Over the course of the winter and the voting over at TT, have gone towards merging ceiling with the likelihood of the player reaching it.  I think that Lewis has the highest ceiling.  I believe, however, that Kirilloff is more likely to approach/reach his ceiling which is also very high based on his potentially being the best hitter in the organization.  That puts Kirilloff ahead of Lewis in my mind.

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Our Rankings:

 

Everyone: #1.

 

Still a fairly easy choice, at least in my opinion... 

It is fun to see how us readers respond to your choices.  I understand Lewis having all those intangibles, but for many of us who are not as invested as you are Lewis just has not given us the kind of year that inspires.  It is like the discussion on Wander Javier who I would not have on the list at all.  They are at different levels, but those of you who are closer to the situation give us articles to challenge our perspectives and I appreciate that. 

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I'm still on the Royce Lewis train. the tools are all there, and I love that his speed plays as a baserunner; I'm of the opinion that stolen bases are undervalued in MLB with this focus on station-to-station baseball and home run output. Players who can put pressure on defense with their speed and baserunning have under-valued utility.

 

the swing is a bit of a concern, but he certainly didn't have any problems with it in the AFL. Let's see how he does with a full year in AA and a little tinkering. A maturing body and plenty of ABs against high value pitchers could be exactly what he needs.

 

I think the future is really high on him either as a SS or a CF. Anyone who wants him in a deal is going to have to give up a top of the rotation starter under contract/control for more than 1 year. I can live with trading him if the deal is there to really go for the title; I can't live with getting a mid-rotation starter and an A-ball lottery ticket.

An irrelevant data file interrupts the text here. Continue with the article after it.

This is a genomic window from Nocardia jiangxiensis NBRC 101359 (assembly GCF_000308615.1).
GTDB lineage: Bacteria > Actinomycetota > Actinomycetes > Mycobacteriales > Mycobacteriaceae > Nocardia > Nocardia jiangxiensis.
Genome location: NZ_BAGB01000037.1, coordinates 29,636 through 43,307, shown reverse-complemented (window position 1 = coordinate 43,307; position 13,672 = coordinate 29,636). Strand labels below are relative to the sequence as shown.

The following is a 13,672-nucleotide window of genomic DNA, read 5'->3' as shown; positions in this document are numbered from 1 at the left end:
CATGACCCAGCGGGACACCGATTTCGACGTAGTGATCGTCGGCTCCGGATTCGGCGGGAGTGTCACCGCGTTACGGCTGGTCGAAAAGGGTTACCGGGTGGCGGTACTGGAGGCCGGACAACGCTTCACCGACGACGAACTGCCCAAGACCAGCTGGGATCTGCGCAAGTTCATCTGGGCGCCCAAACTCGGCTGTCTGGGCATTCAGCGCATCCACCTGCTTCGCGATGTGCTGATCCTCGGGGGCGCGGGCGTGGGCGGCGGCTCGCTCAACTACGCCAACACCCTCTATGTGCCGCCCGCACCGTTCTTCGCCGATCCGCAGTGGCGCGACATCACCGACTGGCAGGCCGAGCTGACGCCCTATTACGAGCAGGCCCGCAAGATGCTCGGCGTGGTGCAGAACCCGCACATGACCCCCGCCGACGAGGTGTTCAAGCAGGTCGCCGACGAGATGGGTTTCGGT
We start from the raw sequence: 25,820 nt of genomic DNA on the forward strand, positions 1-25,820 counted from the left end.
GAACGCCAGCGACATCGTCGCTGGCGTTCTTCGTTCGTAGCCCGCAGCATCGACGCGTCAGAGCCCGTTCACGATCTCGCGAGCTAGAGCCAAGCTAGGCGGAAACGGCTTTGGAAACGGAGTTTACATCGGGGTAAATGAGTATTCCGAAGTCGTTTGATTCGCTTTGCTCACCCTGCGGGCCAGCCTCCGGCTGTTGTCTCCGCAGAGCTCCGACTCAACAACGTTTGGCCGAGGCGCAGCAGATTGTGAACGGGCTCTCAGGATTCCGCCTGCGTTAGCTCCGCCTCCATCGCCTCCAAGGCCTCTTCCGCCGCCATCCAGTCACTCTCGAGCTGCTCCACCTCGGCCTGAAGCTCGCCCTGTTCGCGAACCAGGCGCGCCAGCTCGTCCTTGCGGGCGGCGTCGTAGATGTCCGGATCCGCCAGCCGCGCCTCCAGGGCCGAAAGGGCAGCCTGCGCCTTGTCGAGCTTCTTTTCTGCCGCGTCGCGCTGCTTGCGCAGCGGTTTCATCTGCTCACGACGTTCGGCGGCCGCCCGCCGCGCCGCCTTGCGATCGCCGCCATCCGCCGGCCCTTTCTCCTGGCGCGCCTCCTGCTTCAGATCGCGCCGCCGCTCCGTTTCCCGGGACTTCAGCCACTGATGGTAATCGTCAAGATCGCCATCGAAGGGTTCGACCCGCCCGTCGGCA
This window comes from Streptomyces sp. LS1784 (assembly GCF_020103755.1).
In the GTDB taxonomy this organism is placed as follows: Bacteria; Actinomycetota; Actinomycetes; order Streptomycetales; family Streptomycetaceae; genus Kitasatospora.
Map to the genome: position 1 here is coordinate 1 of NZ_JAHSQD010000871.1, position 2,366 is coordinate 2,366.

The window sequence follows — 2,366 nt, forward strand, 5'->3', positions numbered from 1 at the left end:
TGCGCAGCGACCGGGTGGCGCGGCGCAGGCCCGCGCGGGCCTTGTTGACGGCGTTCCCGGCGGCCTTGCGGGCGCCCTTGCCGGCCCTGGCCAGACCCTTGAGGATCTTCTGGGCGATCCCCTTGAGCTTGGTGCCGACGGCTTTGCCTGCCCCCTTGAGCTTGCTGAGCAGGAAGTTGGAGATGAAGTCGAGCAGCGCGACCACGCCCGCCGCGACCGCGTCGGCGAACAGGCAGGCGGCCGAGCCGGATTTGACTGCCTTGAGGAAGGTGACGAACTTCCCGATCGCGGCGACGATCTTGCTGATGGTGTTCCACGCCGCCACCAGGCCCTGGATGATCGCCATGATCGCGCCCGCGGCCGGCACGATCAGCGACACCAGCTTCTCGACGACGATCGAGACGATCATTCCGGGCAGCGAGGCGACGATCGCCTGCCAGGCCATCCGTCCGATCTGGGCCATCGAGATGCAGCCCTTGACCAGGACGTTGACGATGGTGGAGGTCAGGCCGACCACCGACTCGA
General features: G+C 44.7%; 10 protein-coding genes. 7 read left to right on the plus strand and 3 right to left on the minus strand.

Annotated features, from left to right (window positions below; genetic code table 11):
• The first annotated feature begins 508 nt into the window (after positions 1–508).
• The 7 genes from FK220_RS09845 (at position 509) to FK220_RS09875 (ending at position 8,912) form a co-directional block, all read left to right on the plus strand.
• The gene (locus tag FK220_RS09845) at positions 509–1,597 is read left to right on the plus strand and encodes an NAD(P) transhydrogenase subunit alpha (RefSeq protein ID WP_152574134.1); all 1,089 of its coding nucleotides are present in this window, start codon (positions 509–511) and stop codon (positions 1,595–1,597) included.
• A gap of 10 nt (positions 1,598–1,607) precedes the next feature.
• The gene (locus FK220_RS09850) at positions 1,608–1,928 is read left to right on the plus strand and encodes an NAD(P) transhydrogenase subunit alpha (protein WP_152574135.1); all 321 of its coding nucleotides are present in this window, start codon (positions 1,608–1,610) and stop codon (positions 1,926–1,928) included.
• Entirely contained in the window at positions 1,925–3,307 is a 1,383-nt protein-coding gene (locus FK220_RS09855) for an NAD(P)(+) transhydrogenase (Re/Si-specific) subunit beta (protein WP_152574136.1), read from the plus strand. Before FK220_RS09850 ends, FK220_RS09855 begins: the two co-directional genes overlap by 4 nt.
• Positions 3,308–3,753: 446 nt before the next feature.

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It is fun to see how us readers respond to your choices.  I understand Lewis having all those intangibles, but for many of us who are not as invested as you are Lewis just has not given us the kind of year that inspires.  It is like the discussion on Wander Javier who I would not have on the list at all.  They are at different levels, but those of you who are closer to the situation give us articles to challenge our perspectives and I appreciate that. 

 

Yeah, prospect rankings are definitely not about the stat lines. It's about potential and ceilings... but at the same time, as a player moves up, stats could mean a little bit more. Five tool guys become 3-tool guys as they move up and get exposed. It's definitely not a science. 

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Yeah, prospect rankings are definitely not about the stat lines. It's about potential and ceilings... but at the same time, as a player moves up, stats could mean a little bit more. Five tool guys become 3-tool guys as they move up and get exposed. It's definitely not a science. 

 

It might mean that 5 tool guys were never 5 tool guys, and were overrated. 

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There are lots of 5-tool prospects... there aren't a lot of 5-tool MLB players. 

 

 

To me, the distinction is between athletic talent (tools) and skills, which are sometimes developed and sometimes not. And sometimes, that tools-to-skills gap remains open through no fault of anyone but the player. Say howdy to Delmon Young for example.

 

I think that's why in large part talent evaluators pay attention to "makeup".

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Considering position player vs pitcher, the value of a quality rotation arm, much less a top of the rotation arm, I think you could easily shuffle the top 5 and be right. (Taking Graterol our of the rankings). And I have no problem with that.

 

But I do think souring on Lewis, or Kiriloff, after off 2019 seasons is silly. You have professional scouting at the HS level and general consensus that each is a special and top talent. You have quality pro results. You flash and have great numbers, then you get a little dinged up and have a down or so-so season and suddenly you just aren't as good as you were expected/hoped to be.

 

Kiriloff basically raked again when healthy in 2019. Lewis went to the AFL, healthy, and while SSS, theoretically played against competition as good or better than what he faced during the season. And he was the best player there. Not everyone is the next Griffey Jr, Trout or Harper.